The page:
We were fortunate enough to join a compelling and entertaining lecture last week by Michael Marriott (MM) the designer. Michael has trained with both a technical and art school background as a Royal College of Art graduate.
His thinking and philosophy comes from furniture design although he works in other areas covering product and curatorial design, but his love and passion for furniture is the core of his practice.
His lecture was entitled ‘Michael Marriott shows you some stools’, we thought that we would share our reflections of the day with you and highlight some of the intriguing references and anecdotes that Michael brought to our attention.
In addition to being a designer he is now also a collector of furniture and brings attention to the Singer sewing machine stool, expressing an interest in where things come from, the context of objects, both geographically and technologically.
The Singer sewing machine stool being a good example of an object that is overlooked in the history of design, due to it being engineered, created by an apparently anonymous individual who is not a ‘designer’ in the conventional sense and whose engineering concerns were purely based on the economy of the idea.
MM in his lecture focused on an X frame stool from the Tutunkharmun Exhibition at the British Museum rediscovered in the 1970’s. At around 5000 years old he comments that it is remarkable that, firstly it is still around, but also in its refinement, as we have not advanced beyond this point in 5 millenia. The basic technology of woodworking that evolved in Egypt was based on ingenuity and efficiency as there was little timber available, with most sourced from what washed upon beaches. Marriott notes that in Europe it was not until Georgian times that we reach this level of refinement with the character of grace and utility being achieved through the use of thin sections of material.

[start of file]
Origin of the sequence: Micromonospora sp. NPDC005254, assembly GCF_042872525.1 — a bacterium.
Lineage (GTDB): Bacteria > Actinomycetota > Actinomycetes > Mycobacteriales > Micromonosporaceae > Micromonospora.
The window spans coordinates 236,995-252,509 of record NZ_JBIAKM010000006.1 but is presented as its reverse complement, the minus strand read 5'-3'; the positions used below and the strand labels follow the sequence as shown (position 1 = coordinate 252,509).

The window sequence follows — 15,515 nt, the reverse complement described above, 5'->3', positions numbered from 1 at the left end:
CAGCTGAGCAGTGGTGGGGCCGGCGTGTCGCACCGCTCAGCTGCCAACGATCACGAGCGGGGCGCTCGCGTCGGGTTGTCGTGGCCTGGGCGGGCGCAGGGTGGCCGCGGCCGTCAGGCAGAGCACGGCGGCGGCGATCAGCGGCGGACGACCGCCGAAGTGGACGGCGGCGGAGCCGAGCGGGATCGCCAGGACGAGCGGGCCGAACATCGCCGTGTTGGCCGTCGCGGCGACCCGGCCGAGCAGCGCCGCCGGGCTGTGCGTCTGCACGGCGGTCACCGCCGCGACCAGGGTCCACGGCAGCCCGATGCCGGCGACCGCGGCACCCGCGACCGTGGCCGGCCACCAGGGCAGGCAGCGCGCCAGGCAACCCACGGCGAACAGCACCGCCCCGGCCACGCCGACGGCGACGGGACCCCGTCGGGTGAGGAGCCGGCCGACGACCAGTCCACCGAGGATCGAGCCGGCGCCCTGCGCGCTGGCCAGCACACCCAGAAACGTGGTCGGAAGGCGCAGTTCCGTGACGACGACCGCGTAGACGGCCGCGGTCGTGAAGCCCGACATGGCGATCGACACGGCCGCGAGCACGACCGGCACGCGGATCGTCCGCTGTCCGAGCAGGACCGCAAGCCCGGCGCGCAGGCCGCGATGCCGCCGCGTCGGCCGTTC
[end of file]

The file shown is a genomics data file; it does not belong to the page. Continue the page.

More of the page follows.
By contrast he later makes reference to the African stool stating that they are quite clumsy, with no real plan or structural understanding in their construction, being hewn from a single piece of timber, requiring huge amounts of work to achieve the suggestion of being made out of individual components. Inspired by these Ashanti stools and their mass of carved timber, he cleverly maintains his trademark theme of using honest materials by creating the carved wooden Sunsum stool from a solid block produced by digital manufacture, being milled from solid stacks of walnut.
He also made mention to a simple milking stool constructed of forest wood and offcuts in the most low tech of fashion, relating that the fact that it is put together in whatever way makes sense with little attempt to make it look nice, but rather simply and honestly responding to the material.
MM cites as his ‘design hero’ and major influence Max Bill, founder the Ulm School of Design – a design school initially created in the tradition of the Bauhaus and which later developed a new design education approach integrating art and science. Among Bill’s most notable product designs is the “Ulmer Hocker” of 1954, a stool that can also be used as a shelf element or a side table characterized by a truthful and honest clarity of design, important attributes that MM has kept returning to as a reference in his work.
Of influential designers, he names Achille Castiglioni as an important figure, who he contends is the Marcel Duchamp of the design world. Talking about ‘Readymades’, he upholds Castiglioni’s Sella bicycle seat stool (1957) as a significant piece of design emblematic of the emerging Italian furniture design industry after WWII.